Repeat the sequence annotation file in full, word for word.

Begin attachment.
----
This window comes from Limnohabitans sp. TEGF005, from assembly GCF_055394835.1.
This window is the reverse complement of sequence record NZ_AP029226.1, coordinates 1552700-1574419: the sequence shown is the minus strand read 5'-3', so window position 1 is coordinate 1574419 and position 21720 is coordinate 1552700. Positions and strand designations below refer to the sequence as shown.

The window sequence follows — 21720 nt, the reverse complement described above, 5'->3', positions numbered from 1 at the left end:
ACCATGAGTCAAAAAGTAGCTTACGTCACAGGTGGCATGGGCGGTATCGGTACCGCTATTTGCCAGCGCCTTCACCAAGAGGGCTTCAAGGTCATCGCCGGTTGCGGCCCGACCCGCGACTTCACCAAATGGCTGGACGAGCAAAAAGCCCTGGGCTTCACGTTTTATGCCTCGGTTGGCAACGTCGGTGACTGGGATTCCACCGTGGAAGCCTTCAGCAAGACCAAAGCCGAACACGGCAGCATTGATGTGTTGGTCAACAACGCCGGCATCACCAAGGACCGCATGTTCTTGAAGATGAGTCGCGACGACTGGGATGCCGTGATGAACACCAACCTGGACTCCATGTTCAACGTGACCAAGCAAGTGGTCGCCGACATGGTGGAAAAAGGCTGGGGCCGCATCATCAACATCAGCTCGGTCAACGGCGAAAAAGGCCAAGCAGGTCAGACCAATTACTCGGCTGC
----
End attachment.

This window comes from Limnohabitans sp. TEGF005, from assembly GCF_055394835.1.
This window is the reverse complement of sequence record NZ_AP029226.1, coordinates 1552700-1574419: the sequence shown is the minus strand read 5'-3', so window position 1 is coordinate 1574419 and position 21720 is coordinate 1552700. Positions and strand designations below refer to the sequence as shown.

The window sequence follows — 21720 nt, the reverse complement described above, 5'->3', positions numbered from 1 at the left end:
ACCATGAGTCAAAAAGTAGCTTACGTCACAGGTGGCATGGGCGGTATCGGTACCGCTATTTGCCAGCGCCTTCACCAAGAGGGCTTCAAGGTCATCGCCGGTTGCGGCCCGACCCGCGACTTCACCAAATGGCTGGACGAGCAAAAAGCCCTGGGCTTCACGTTTTATGCCTCGGTTGGCAACGTCGGTGACTGGGATTCCACCGTGGAAGCCTTCAGCAAGACCAAAGCCGAACACGGCAGCATTGATGTGTTGGTCAACAACGCCGGCATCACCAAGGACCGCATGTTCTTGAAGATGAGTCGCGACGACTGGGATGCCGTGATGAACACCAACCTGGACTCCATGTTCAACGTGACCAAGCAAGTGGTCGCCGACATGGTGGAAAAAGGCTGGGGCCGCATCATCAACATCAGCTCGGTCAACGGCGAAAAAGGCCAAGCAGGTCAGACCAATTACTCGGCTGC